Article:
Passengers face �1.7bn cash gap from recession
MILLIONS of passengers on London’s buses and Underground could be facing the burden a �1.7 billion gap in funds over the next nine years caused by the recession. The warning comes from the London Assembly which is looking into the negative effect’ of the financial downturn on public transport
MILLIONS of passengers on London’s buses and the Underground could be facing the burden a �1.7 billion gap in funds over the next nine years caused by the recession.
The stark warning comes today from the London Assembly which is looking into the negative effect’ of the financial downturn on public transport.
Mayor Boris Johnson will either have to freeze fares or reduce them next year in line with the financial formula he has committed himself to of Retail Price Index plus one per cent, the Assembly’s budget committee predicts.
This is due to negative inflation’ leading to falling passenger numbers.
Transport for London is already facing a drop in fares of �112 million this year, adding to the problem.
- 1 East London man charged with six terrorism offences
- 2 Warnings of ice across London amid plummeting temperatures
- 3 Planned travel disruptions in east and central north London this week
- 4 Man masturbates on Central line train in front of two women
- 5 Collision causes traffic delays on A13 near Canning Town
- 6 Covid-19: How the situation in Tower Hamlets compares to this time last year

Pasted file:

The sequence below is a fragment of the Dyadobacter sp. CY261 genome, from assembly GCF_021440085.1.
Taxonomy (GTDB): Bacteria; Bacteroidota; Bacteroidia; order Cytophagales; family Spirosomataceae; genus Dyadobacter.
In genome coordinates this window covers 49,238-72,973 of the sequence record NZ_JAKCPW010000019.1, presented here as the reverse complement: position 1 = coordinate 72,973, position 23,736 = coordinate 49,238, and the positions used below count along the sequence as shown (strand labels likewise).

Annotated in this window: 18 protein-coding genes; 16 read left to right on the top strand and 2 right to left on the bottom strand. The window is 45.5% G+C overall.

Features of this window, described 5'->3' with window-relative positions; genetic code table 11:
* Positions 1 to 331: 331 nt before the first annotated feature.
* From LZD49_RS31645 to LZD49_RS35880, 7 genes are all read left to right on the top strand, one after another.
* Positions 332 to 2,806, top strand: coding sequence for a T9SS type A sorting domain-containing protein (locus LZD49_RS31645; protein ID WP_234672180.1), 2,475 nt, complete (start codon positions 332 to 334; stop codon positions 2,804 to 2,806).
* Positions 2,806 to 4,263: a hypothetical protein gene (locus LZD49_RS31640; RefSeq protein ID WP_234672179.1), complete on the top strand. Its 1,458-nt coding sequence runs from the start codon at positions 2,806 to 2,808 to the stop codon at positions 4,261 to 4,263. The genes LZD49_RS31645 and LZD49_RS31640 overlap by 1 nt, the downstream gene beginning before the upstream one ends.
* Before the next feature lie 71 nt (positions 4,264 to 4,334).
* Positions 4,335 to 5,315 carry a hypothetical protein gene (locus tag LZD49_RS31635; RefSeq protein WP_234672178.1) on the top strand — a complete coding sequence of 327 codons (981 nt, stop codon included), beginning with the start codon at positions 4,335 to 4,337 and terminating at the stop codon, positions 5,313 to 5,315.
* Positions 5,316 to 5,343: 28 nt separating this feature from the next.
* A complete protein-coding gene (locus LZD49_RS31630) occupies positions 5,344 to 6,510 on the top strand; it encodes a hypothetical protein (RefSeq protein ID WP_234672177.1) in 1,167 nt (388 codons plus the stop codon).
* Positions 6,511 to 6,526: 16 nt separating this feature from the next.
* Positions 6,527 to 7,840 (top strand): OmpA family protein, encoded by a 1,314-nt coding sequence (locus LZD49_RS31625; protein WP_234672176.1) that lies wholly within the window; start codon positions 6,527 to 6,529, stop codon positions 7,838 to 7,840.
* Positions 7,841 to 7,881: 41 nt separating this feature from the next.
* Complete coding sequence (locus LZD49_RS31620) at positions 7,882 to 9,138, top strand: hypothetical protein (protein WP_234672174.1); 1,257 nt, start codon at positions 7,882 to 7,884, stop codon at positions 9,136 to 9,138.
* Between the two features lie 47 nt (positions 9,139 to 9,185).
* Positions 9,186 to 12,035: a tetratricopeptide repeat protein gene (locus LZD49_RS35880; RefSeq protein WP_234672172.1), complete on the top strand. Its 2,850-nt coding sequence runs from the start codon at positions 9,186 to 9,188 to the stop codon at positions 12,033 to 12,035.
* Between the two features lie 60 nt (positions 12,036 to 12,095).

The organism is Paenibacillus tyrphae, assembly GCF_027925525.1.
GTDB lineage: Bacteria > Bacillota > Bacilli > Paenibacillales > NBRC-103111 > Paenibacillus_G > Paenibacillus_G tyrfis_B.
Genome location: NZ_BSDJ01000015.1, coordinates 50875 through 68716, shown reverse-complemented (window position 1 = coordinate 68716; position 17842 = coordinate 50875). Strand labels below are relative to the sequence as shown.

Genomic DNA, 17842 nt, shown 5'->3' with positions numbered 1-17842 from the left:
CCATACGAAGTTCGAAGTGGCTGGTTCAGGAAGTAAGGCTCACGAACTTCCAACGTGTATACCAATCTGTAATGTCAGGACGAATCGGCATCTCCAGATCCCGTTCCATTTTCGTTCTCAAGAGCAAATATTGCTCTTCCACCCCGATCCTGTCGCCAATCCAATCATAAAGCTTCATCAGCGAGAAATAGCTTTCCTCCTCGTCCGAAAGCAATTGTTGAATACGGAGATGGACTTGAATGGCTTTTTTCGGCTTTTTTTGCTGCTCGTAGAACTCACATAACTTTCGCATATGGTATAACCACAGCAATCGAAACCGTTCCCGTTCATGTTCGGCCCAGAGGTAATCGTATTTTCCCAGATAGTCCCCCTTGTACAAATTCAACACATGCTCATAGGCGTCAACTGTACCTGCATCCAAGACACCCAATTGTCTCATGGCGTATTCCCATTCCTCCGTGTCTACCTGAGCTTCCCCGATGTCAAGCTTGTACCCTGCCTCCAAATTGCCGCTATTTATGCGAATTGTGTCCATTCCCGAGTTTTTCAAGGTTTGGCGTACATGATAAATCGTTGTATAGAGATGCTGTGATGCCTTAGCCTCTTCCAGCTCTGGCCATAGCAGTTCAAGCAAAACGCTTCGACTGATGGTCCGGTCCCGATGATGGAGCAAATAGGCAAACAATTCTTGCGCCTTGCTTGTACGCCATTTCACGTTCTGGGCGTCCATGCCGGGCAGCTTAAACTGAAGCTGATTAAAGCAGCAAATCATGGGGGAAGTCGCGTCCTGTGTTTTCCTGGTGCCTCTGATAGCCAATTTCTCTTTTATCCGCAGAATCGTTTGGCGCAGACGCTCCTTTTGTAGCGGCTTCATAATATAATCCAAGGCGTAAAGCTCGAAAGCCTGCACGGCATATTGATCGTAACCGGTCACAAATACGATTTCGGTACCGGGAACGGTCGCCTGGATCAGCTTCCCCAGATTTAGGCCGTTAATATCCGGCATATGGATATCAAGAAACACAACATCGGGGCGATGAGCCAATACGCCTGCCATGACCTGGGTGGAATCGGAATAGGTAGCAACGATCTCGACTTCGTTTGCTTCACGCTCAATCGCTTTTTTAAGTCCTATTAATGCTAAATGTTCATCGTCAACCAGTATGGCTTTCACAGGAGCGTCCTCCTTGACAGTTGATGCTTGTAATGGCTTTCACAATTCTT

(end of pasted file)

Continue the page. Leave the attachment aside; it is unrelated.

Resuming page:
- 7 Trio accused of Bow Lock murder were 'associates' of victim 'Aqil' Mahdi
- 8 County lines drug dealer jailed
- 9 Hanukkah 2021: Five ways to celebrate in east London
- 10 Two men sustained head injuries in Tower Hamlets commercial robberies
The committee estimates income loss could spiral up to �1.7bn by 2018, depending on how long the recession lasts and the speed of recovery.
Budget committee chairman John Biggs, who represents East London on the Assembly, says in his report: “Finding ways to plug the gap that do not hit services or put financial burden on fare-payers will be difficult.
“The Mayor is not required to consult Londoners about fares, but we feel it is essential. Londoners need to know what the options are, especially since they will have to bear the burden.”
Options may include raising fares higher than inflation, cutting services, or putting back or cancelling improvements and expansion, the committee fears.
The mayor is being urged to consult Londoners about his fares decision each year from 2010 onward, as in Paris and New York.